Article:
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ABCD audit shows FreeStyle Libre impact on those with type 1 diabetes

By Editor
20th July 2020
Audits

The FreeStyle Libre system significantly improves glycaemic control and hypoglycaemic awareness, according to ABCD’s first national audit into the technology.

The findings were based on data taken from data more than 10,000 FreeStyle Libre system users from across 102 NHS hospitals in the UK.

The authors also found the system reduces diabetes distress and hospital admissions, while also improving HbA1c levels.

ABCD said so far there has been “no comprehensive, real-world, large population-based data sets looking at the impact of FreeStyle Libre on multiple aspects of diabetes care”.

Professor Thozhukat Sathyapalan, Clinical Lead, ABCD Nationwide FSL Audit, said: “These results apply to those patients with type 1 diabetes, whose diabetes is poorly controlled or those who suffer from complications such as frequent hypoglycaemia or fear of hypoglycaemia.

“They demonstrate that the use of the Freestyle Libre system can significantly improve the experiences of those living with type 1 diabetes, increasing awareness and understanding, aiding self- management of the condition and reducing pressure on the NHS in terms of the ongoing management and treatment of patients with diabetes.”

For those people with more than seven months of follow-up data, the following outcomes were observed:

  • A significant reduction in HbA1c from 67.5 mmol/mol (8.3%) to 62.3 mmol/mol (7.9%) (data for 3,182 people with diabetes- with an even greater reduction in those who had high HbA1c levels before they started using FreeStyle Libre. In addition, the more people engaged with the management of their diabetes, by using the technology and scanning more frequently, the greater the HbA1c reduction.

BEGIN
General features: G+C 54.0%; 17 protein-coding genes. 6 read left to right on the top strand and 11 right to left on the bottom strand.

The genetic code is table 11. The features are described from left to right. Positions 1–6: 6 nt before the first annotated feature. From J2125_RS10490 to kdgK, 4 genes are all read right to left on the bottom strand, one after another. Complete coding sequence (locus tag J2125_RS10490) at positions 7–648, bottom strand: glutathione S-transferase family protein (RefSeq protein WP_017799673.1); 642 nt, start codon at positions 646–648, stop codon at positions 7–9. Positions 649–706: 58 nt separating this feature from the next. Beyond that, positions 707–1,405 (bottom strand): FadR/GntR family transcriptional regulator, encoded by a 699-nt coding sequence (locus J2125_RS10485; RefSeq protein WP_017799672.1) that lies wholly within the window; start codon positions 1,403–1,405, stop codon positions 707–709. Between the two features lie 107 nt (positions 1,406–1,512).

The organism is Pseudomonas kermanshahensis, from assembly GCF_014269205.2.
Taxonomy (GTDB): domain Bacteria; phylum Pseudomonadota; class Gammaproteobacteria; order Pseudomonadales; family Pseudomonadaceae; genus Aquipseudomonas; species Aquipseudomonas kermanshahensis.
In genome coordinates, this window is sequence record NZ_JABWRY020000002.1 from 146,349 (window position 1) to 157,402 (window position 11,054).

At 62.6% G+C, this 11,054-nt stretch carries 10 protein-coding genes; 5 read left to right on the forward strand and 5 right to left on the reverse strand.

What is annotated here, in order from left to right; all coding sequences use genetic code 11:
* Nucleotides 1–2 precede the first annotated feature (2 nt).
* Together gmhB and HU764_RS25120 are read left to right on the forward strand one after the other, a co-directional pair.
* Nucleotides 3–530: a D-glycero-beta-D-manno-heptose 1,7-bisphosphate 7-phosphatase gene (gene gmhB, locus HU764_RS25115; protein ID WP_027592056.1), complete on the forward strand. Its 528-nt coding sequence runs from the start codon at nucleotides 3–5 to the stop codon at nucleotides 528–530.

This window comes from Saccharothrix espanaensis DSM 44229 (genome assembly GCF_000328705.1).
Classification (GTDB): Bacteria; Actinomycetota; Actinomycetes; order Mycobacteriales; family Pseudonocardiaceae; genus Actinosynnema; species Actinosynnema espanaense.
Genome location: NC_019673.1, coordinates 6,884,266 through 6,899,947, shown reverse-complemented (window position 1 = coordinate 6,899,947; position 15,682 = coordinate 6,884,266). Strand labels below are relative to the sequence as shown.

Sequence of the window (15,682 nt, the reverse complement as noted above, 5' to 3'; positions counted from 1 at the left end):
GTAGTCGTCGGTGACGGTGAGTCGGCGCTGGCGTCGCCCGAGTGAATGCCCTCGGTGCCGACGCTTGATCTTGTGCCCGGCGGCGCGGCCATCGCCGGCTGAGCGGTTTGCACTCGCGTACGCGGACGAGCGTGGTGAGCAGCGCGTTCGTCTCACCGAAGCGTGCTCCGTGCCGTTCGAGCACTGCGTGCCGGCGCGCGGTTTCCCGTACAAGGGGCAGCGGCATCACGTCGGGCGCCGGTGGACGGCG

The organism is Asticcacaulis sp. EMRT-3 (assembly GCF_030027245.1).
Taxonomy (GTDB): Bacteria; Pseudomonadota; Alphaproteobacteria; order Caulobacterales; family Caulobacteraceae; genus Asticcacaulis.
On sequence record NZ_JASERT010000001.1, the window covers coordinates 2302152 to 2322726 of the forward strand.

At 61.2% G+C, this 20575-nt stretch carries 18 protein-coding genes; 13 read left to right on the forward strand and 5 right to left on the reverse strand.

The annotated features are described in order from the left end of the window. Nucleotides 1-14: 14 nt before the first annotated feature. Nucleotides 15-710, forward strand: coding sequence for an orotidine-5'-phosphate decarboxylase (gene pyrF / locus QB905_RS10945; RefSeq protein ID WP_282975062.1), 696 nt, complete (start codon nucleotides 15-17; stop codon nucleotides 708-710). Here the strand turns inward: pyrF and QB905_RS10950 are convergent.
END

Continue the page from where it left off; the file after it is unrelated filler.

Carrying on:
• A significant improvement in patient’s awareness of impending hypoglycaemia measured by the Gold score (data for 2,801 patients). Over half of people (53%) with impaired hypoglycaemia awareness at the start of the audit had regained awareness at follow-up.
  • A reduction in patient reported hypoglycaemic events: 85% said that they were able to reduce the frequency of hypoglycaemia; 80% stated that they were able to reduce the amount of time in hypoglycaemia; and 75% reported a reduction in nocturnal hypoglycaemia.
  • A reduction in diabetes distress – feeling overwhelmed by the demands of living with diabetes and/or a feeling of failing with their diabetes routine (data for 2,532 people with diabetes).
  • A significant reduction in paramedic callouts and hospital admissions due to hypoglycaemia and hyperglycaemia / diabetic ketoacidosis (DKA) at seven and a half months follow-up, compared to 12 months before FreeStyle Libre use (data for over 1,900 people with diabetes).

The FreeStyle Libre system was made available on the NHS in 2017 to people with type 1 diabetes, who use insulin.

The advantages of the FreeStyle Libre flash glucose monitoring system, compared with continuous glucose monitoring systems, include reduced costs, factory calibration which removes the need for frequent painful finger pricks to calibrate and the sensor can be worn for 14 days.

The study findings have been published in Diabetes Care. To read the research, click here.

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